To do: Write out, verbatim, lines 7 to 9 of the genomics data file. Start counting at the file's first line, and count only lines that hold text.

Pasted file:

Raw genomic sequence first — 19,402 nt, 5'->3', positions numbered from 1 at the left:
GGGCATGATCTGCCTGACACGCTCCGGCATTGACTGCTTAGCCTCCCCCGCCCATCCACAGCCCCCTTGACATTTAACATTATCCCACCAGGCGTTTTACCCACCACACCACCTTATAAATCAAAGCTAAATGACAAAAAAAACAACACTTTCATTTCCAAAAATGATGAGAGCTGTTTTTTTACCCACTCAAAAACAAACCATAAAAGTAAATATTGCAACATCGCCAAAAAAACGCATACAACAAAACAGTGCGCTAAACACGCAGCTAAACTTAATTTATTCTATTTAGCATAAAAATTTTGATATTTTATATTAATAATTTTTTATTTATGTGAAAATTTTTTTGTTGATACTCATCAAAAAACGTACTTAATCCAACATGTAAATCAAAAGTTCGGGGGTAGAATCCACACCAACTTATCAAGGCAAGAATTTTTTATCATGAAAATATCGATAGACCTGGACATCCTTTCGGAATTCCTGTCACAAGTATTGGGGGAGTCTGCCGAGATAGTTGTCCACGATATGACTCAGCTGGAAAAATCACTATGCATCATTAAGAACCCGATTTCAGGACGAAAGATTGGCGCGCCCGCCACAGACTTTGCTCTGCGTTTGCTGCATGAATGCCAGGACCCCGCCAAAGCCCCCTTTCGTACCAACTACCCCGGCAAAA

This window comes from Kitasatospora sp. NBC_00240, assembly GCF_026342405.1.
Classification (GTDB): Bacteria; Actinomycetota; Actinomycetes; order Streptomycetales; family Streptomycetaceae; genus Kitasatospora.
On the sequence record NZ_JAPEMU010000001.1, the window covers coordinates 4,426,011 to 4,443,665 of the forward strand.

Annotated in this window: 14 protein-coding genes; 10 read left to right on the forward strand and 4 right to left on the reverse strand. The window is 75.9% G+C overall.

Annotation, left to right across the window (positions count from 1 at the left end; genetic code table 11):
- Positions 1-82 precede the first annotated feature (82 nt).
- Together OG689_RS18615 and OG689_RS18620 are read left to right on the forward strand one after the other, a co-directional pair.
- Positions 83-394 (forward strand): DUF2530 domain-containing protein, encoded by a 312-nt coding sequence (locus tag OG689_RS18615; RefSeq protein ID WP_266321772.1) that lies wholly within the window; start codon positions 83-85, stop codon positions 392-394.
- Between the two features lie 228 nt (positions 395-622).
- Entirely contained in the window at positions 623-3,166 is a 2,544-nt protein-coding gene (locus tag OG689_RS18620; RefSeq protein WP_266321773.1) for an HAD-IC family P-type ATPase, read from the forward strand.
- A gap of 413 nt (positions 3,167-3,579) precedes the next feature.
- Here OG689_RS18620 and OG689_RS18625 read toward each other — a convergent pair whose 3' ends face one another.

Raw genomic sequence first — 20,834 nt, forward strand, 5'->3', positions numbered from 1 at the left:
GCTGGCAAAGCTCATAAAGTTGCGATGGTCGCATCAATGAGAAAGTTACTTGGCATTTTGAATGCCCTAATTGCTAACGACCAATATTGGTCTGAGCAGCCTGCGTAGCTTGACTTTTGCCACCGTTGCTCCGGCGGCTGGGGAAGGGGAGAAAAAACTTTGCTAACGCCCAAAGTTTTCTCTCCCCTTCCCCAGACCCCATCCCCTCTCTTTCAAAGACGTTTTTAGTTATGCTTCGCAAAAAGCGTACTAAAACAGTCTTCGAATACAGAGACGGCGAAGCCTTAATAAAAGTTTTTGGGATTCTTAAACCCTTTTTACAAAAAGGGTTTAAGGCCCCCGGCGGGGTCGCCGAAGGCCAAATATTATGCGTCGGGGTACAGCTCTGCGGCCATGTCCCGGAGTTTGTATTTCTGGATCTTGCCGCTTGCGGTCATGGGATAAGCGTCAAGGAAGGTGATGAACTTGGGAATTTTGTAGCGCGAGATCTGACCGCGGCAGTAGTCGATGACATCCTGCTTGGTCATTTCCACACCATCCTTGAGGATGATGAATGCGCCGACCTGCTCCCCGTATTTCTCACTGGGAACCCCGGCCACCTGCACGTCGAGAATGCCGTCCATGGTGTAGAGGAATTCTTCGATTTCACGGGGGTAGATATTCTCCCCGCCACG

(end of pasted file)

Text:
Annotation, left to right across the window (positions count from 1 at the left end; genetic code table 11):
- Positions 1-82 precede the first annotated feature (82 nt).
- Together OG689_RS18615 and OG689_RS18620 are read left to right on the forward strand one after the other, a co-directional pair.